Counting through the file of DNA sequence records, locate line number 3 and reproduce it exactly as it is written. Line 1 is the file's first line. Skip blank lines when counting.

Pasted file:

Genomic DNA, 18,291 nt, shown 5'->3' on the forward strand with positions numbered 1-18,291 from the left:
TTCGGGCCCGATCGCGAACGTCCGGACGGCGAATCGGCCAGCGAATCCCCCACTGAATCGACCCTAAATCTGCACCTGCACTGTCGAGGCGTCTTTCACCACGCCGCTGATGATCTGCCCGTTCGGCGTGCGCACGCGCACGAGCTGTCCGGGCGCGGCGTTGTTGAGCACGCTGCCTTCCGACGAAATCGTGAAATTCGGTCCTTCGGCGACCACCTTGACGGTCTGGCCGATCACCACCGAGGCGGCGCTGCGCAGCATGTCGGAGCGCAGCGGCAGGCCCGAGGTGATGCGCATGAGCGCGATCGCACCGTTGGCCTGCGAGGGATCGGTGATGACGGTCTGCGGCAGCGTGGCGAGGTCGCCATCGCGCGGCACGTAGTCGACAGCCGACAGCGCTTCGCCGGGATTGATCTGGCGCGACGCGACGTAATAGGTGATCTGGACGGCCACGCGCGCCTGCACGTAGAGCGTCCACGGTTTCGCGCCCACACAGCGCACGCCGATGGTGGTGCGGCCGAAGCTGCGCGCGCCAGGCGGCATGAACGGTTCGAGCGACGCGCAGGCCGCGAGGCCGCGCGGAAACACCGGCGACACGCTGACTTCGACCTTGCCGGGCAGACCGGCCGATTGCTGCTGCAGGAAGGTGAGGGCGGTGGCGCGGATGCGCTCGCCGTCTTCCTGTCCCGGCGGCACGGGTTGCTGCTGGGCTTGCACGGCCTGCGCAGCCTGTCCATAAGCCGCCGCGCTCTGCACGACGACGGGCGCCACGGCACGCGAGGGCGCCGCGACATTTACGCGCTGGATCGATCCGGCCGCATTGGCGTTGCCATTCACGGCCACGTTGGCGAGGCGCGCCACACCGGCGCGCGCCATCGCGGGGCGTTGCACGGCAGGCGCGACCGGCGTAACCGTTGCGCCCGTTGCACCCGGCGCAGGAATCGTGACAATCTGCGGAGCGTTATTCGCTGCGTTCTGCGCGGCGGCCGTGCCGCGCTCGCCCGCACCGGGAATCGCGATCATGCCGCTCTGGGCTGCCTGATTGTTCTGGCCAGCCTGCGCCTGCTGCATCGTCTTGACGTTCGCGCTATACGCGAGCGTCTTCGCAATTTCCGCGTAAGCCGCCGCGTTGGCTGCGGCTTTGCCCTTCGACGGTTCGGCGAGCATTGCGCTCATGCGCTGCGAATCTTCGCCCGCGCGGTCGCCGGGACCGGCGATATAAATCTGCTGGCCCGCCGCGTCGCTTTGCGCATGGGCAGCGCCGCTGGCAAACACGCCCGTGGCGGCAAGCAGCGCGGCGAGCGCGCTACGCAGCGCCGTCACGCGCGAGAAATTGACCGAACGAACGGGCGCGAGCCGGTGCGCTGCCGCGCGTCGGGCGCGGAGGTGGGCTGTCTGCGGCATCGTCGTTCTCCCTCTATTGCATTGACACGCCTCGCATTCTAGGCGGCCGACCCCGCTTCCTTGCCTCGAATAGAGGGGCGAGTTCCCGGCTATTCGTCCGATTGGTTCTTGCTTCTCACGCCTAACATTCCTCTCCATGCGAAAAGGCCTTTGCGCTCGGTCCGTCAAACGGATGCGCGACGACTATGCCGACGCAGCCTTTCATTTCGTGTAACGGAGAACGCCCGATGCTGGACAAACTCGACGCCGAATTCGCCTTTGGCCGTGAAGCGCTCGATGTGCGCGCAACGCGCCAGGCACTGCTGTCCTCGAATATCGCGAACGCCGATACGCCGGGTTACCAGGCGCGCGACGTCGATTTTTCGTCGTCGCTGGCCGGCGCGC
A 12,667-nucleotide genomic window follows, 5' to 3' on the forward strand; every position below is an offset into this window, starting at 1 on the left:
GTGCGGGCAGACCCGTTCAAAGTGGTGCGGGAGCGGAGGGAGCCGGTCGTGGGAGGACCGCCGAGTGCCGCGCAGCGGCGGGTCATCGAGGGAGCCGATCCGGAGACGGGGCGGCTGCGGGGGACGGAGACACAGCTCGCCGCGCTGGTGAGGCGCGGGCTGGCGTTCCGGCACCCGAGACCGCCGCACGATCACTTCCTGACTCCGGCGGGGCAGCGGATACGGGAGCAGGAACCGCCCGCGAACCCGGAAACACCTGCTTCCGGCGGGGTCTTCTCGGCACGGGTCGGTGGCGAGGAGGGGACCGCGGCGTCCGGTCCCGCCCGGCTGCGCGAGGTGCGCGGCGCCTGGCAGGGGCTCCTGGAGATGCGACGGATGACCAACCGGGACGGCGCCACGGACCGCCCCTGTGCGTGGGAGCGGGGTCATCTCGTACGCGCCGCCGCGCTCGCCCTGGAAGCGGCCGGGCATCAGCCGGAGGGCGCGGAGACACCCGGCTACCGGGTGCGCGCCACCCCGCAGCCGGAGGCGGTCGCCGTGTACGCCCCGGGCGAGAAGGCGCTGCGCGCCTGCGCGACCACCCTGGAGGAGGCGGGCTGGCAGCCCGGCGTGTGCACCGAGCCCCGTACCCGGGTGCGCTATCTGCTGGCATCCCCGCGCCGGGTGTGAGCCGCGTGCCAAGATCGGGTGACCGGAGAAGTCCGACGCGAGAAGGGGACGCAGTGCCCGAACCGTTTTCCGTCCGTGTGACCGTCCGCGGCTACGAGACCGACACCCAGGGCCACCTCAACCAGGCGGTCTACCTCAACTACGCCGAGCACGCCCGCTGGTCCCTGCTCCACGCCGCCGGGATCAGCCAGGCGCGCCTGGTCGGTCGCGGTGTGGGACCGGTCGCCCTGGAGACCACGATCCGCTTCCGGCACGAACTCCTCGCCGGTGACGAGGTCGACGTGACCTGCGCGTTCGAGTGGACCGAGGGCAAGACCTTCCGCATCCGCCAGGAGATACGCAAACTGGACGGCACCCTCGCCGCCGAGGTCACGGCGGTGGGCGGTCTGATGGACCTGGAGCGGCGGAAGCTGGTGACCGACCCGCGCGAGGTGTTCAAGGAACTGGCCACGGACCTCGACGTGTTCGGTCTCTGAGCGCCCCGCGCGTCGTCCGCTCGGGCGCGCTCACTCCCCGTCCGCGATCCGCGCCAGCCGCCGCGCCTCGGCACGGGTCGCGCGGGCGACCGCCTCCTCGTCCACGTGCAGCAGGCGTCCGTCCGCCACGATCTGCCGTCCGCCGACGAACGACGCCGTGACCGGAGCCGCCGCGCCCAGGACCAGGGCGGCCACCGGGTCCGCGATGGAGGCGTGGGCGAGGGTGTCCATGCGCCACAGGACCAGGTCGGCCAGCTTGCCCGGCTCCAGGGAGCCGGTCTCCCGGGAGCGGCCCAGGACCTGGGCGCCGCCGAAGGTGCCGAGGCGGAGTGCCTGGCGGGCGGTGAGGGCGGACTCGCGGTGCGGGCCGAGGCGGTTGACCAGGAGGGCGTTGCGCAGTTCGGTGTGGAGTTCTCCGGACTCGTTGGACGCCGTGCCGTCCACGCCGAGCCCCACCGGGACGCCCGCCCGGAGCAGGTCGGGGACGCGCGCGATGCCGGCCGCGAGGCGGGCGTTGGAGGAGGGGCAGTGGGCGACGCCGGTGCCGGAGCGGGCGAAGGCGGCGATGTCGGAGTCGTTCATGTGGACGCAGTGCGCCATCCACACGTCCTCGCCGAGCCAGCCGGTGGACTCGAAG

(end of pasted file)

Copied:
A 12,667-nucleotide genomic window follows, 5' to 3' on the forward strand; every position below is an offset into this window, starting at 1 on the left: